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Spokane, Washington  Est. May 19, 1883
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Eastern defense wasn’t going to take it anymore

POCATELLO, Idaho – Tired of being shoved around, Eastern Washington’s defense is pushing back.

The Eagles went into Saturday’s football game at Idaho State ranking at or near the bottom of the Big Sky Conference in several statistical categories. They came out of it with a 45-28 win that wasn’t nearly as close as the final score.

In the process, they embraced a “we’re-not-going-to-take-it-anymore” attitude that may set the tone for the last five games of the regular season.

That tone may have been set by Idaho State coach Mike Kramer, who jokingly predicted on a Pocatello radio broadcast before the game that “the first team to eight touchdowns is going to win it.”

Enough, already, said the Eastern defenders, whose dreary stats are more the product of the first three games against the powerful offenses of Oregon, Northern Iowa and Montana State.

They responded with their best game of the year, holding a potent ISU offense to 381 yards and forcing four turnovers, including a couple of game-changers in the second quarter. Defensive coordinator Jeff Schmedding’s 4-2-5 scheme was at its best on Saturday, allowing the secondary to be more aggressive and forcing the action instead of letting it come to them.

“I loved that so many people were talking, and our defense was listening that the first team to eight touchdowns was going to win,” coach Beau Baldwin said. “Our defense didn’t think that would be the case and came out and played great football. “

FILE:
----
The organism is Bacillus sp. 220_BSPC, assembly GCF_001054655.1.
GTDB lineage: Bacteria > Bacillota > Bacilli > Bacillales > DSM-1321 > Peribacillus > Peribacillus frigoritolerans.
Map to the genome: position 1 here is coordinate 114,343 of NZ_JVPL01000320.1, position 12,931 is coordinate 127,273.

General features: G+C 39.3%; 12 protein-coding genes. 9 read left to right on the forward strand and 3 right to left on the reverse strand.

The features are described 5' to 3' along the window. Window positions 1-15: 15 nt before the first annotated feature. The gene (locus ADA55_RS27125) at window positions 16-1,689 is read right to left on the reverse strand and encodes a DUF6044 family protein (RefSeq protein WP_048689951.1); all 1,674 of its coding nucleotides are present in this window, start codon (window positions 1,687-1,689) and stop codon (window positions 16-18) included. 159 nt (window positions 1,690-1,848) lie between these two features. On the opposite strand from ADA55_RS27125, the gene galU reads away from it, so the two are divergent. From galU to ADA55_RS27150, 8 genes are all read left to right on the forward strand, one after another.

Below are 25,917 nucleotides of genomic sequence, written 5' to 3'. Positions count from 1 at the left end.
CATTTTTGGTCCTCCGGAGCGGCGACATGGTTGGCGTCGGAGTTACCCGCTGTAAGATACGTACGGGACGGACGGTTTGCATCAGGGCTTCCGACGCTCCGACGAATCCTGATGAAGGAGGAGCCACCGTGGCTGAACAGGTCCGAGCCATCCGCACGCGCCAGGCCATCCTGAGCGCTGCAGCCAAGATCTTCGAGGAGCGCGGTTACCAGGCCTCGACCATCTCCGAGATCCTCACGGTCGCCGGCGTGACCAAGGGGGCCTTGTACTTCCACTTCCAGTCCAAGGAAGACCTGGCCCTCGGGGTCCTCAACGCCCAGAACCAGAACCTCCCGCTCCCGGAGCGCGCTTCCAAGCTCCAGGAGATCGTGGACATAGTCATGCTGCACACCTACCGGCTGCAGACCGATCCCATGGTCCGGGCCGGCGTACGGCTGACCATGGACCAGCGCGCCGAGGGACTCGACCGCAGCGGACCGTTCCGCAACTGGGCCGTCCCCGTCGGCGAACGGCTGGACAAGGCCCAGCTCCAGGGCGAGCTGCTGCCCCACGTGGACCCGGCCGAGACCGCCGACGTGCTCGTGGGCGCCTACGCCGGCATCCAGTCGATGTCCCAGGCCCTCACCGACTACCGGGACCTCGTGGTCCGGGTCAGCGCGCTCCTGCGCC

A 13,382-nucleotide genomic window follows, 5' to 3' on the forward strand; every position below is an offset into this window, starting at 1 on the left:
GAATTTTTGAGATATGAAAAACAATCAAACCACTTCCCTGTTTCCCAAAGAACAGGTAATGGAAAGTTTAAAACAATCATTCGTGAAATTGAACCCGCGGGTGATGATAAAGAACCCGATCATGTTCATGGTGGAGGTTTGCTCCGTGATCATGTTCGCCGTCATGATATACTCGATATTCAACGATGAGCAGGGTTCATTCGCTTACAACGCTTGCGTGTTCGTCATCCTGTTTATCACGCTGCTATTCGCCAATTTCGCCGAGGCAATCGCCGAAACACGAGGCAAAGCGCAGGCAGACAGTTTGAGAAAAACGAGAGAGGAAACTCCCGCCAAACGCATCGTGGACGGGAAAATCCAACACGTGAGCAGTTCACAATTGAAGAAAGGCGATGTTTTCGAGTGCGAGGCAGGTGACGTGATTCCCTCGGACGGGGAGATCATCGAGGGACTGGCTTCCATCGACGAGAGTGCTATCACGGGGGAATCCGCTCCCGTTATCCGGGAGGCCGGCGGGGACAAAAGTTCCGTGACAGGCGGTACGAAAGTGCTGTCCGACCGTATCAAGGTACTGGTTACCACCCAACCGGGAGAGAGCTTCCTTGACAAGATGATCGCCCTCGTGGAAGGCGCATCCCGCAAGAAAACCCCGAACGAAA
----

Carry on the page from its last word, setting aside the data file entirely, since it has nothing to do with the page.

The Eagles (4-2, 3-0 Big Sky) were aggressive from the start, forcing a fumble on the second play from scrimmage. Upon further review, that play was reversed, and ISU enjoyed an early 14-7 lead. Then somebody flipped a switch.

With the Eagles leading 17-14 and ISU backed up on its own 23, the Bengals called for a curl route. Eastern safety Todd Raynes was ready.

“It was the same route we watched on film,” said Raynes, who noted that it also was the same route that led to an interception by linebacker Ketner Kupp on ISU’s previous possession.

Said Raynes, “I saw the quarterback’s eyes, and I thought, ‘Well, he’s not going to throw this ball,’ and when he did, I just stepped in front of it.”

Five seconds later, Eastern had its first two-score lead of the game, 24-14.

The sense of playing downhill was rewarded again late in the half when defensive end Nick Foerstel made perhaps the biggest play of the game. Trailing just 24-21, Idaho State had three minutes till halftime to tie the game or take the lead.

Instead, Foerstel stripped the ball from Sanders and recovered it at the ISU 29. Three plays later, Jordan West threw a 29-yard TD pass to Cooper Kupp with three seconds left to give the Eagles a 31-21 lead.

“We were rushing three and Coach said go in,” said Foerstel, noting that fellow end Samson Ebukam was usually drawing two blockers. “So it was basically a one-on-one.”

For Baldwin, that was huge. “Even when it’s a three- or four-score game, you can find three or four plays that made a difference, and that was one of them.”

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